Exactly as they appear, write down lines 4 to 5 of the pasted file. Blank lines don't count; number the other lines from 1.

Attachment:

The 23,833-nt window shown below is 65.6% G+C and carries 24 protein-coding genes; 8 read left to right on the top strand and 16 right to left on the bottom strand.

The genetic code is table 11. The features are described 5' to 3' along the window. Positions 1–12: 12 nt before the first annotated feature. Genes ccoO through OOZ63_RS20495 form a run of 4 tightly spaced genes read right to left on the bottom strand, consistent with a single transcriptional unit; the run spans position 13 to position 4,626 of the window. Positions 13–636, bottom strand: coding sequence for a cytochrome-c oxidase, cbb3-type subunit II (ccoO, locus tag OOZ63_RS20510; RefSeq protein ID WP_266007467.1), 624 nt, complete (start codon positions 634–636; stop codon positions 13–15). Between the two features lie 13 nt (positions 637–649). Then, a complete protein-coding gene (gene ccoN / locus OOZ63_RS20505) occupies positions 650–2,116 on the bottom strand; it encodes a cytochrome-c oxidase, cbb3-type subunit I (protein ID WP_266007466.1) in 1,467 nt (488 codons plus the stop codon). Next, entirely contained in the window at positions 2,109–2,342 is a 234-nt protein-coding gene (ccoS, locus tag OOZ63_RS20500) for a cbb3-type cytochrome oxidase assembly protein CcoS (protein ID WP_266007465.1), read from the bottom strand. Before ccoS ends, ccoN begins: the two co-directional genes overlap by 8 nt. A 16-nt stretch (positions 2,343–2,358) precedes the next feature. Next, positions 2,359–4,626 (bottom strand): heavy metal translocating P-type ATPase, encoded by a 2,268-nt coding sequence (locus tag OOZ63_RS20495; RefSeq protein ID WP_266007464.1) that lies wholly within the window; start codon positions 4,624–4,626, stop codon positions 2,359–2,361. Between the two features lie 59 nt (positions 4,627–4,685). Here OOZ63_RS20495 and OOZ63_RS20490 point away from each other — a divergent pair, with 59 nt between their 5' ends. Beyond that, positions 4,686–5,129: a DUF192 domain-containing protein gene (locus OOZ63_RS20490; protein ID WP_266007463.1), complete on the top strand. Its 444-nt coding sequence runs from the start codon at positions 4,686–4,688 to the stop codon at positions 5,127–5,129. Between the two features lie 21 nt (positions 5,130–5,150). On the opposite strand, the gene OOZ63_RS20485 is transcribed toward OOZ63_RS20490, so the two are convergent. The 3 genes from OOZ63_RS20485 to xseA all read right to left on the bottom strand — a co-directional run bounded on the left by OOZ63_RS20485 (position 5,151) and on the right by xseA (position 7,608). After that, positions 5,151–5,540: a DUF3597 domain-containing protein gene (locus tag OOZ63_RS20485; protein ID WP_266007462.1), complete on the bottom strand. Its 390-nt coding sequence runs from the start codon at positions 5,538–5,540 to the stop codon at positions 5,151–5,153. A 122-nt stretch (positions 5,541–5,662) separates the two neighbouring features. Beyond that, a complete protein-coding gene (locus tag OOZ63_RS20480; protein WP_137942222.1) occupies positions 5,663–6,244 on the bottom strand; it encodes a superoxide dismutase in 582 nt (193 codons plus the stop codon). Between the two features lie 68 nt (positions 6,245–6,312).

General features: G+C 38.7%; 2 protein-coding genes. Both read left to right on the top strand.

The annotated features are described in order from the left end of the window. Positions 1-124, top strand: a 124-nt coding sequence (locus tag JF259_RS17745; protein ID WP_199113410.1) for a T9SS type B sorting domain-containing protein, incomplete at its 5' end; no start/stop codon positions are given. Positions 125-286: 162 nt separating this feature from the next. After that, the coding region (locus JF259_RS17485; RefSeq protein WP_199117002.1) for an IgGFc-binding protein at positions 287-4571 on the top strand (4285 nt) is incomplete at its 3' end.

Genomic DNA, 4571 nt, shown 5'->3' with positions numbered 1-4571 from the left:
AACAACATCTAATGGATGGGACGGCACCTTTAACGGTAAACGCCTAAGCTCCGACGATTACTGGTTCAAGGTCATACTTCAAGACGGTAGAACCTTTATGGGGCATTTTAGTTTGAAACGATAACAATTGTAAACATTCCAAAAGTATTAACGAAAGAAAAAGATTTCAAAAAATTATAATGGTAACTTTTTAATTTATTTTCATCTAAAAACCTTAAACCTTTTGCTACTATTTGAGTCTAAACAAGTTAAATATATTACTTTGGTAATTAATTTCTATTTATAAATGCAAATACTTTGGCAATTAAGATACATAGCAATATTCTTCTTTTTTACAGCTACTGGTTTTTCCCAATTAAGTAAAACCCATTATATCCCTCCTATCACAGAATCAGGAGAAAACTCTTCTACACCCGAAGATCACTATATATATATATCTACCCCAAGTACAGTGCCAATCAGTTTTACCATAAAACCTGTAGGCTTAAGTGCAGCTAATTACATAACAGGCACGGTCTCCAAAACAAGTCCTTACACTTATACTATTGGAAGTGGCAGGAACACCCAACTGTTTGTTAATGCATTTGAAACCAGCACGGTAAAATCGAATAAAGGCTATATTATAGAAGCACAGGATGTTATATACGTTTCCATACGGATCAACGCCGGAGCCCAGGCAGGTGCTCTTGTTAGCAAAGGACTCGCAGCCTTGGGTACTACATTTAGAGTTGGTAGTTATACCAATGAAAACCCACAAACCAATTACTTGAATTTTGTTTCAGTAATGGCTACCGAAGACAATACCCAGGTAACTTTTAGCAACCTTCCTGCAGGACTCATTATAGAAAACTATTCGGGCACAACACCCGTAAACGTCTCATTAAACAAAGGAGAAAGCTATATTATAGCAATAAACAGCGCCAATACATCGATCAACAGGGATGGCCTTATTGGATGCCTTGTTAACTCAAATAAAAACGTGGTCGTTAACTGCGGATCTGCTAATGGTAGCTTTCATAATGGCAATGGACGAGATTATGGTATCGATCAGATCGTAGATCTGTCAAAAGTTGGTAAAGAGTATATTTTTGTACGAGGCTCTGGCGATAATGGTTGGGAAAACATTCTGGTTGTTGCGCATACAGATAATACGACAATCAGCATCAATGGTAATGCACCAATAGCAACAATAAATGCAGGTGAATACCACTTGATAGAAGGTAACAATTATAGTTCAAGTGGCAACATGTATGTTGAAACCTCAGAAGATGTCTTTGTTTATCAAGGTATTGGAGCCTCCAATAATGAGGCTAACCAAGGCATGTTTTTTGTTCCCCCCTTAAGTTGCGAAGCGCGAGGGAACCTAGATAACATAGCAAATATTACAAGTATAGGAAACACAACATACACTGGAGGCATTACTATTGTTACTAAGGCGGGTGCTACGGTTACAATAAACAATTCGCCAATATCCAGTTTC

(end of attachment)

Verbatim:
The annotated features are described in order from the left end of the window. Positions 1-124, top strand: a 124-nt coding sequence (locus tag JF259_RS17745; protein ID WP_199113410.1) for a T9SS type B sorting domain-containing protein, incomplete at its 5' end; no start/stop codon positions are given. Positions 125-286: 162 nt separating this feature from the next. After that, the coding region (locus JF259_RS17485; RefSeq protein WP_199117002.1) for an IgGFc-binding protein at positions 287-4571 on the top strand (4285 nt) is incomplete at its 3' end.

Genomic DNA, 4571 nt, shown 5'->3' with positions numbered 1-4571 from the left: